State officials were overwhelmed by the task of managing dozens of subcontractors, Oracle alleges, particularly as they tried to assemble the pieces of the complex system and merge it with the state modernization project.
Oregon's projects were also hampered by disagreements among state officials, as revealed by two independent reviews of the debacle—one of which was commissioned by Kitzhaber. Cover Oregon and state officials repeatedly changed their mind about the scope of the work they wanted, Oracle said. In addition, Oracle alleges that Rocky King, the former Cover Oregon executive director, did not seem to grasp the extent of the technical problems his agency was facing.
Days before the website was supposed to launch on Oct. 1, King sent an email to an Oracle consultant underscoring that the Cover Oregon website should at least look good for consumers, even if it was not going to operate well.
"If the road is going to be be [sic] bumpy, let me at least be driving a good looking car," King's email said.
But Kitzhaber repeatedly criticized the quality of Oracle's technical work. A federal technical review suggested that Oracle threw "bodies, rather than [a] skill set" at the website problems. And King, who stepped down earlier this year, criticized Oracle's technical work, stating during one public meeting that the company had finally sent home the "C-Team" and replaced it with the "A-team."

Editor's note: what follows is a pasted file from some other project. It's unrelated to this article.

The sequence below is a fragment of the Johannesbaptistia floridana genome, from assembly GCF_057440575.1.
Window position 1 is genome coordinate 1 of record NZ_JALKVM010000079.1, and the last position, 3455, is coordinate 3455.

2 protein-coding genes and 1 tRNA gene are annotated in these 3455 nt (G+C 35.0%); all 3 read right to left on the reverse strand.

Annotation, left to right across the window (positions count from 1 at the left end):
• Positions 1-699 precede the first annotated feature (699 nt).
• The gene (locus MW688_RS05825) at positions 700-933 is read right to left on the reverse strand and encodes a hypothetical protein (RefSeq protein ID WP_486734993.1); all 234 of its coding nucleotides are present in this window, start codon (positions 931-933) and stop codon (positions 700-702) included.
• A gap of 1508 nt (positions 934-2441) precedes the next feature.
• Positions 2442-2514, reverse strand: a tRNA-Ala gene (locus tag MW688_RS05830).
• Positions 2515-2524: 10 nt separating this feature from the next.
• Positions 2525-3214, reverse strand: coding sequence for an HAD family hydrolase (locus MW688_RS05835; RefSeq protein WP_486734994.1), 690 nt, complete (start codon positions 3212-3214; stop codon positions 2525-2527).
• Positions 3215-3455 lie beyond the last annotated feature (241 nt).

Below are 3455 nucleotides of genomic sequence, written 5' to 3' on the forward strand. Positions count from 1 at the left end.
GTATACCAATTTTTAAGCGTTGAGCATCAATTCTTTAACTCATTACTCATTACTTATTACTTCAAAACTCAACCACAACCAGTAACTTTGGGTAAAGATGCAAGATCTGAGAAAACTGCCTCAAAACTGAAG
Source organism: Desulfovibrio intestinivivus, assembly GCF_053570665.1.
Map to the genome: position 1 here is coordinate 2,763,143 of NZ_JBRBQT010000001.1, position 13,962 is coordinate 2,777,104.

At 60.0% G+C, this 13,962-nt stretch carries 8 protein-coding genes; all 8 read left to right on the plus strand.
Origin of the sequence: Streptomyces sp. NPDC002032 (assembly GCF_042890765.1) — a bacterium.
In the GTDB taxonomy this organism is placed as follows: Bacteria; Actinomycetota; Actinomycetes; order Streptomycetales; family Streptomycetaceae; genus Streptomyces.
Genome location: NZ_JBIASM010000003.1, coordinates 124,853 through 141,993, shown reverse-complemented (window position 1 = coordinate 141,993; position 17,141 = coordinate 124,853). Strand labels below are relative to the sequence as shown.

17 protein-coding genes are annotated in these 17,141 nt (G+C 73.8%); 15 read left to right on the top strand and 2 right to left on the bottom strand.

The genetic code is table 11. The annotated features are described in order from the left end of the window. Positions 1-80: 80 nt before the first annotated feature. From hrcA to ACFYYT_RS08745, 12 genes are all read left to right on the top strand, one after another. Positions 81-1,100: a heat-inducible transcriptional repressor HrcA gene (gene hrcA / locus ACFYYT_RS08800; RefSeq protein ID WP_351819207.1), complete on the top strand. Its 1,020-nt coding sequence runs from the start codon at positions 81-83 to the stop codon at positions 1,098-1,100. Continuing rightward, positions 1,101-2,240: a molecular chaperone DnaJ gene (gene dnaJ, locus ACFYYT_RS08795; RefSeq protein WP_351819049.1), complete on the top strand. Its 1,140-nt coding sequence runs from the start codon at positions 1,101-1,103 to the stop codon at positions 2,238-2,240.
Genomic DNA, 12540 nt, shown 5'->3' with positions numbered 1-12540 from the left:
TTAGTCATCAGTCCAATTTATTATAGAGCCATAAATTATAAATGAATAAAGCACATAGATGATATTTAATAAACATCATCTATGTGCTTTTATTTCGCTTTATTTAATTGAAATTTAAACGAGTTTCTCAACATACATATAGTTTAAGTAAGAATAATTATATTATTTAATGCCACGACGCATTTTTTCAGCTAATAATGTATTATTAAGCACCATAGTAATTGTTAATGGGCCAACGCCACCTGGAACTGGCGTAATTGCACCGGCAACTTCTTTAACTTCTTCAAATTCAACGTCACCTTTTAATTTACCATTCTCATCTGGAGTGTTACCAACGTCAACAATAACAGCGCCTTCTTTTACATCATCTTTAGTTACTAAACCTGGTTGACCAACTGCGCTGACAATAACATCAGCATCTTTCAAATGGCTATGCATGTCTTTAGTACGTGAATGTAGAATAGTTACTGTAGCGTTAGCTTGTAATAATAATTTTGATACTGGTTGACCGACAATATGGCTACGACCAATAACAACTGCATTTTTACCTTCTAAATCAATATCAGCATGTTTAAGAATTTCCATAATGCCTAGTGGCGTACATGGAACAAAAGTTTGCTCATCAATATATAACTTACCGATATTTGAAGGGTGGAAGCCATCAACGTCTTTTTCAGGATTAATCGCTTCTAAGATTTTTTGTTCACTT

Cover Oregon did not respond to a request for comment on the lawsuit. But Kitzhaber's office did not back down from his criticism of Oracle in a statement.
"The Governor is aware of the lawsuit and isn't surprised by it; the State fully expected to end up in litigation over Oracle's failure to deliver," Kitzhaber spokeswoman Melissa Navas said in the statement. "The Attorney General's Office will review the complaint filed by Oracle and continue to pursue legal remedies on behalf of the State."
Cover Oregon has paid Oracle $130 million so far, according to The Oregonian. That sum is more than a third of the federal grant money that Oregon received to build its independent exchange. The state was still able to enroll more than 430,000 people in new health insurance coverage or Medicaid through paper applications, with assistance from insurance agents, trained community partners and customer service representatives.
Cover Oregon recently signed an $18.4-million contract with Deloitte Consulting LLC to serve as the systems integrator as Oregon transitions over to the federal exchange before next year's open enrollment period begins on Nov. 15. Tina Edlund, Kitzhaber's transition project director said the new contract with Deloitte "has the strictest oversight and accountability to ensure the vendor delivers."
The federal Government Accountability Office is investigating what went wrong in Oregon, as well as several other states that chose to operate their own exchanges.
During a Congressional hearing earlier this year, the troubled states said they would not need federal bailouts to fix their systems and would rely on existing grant money to do so.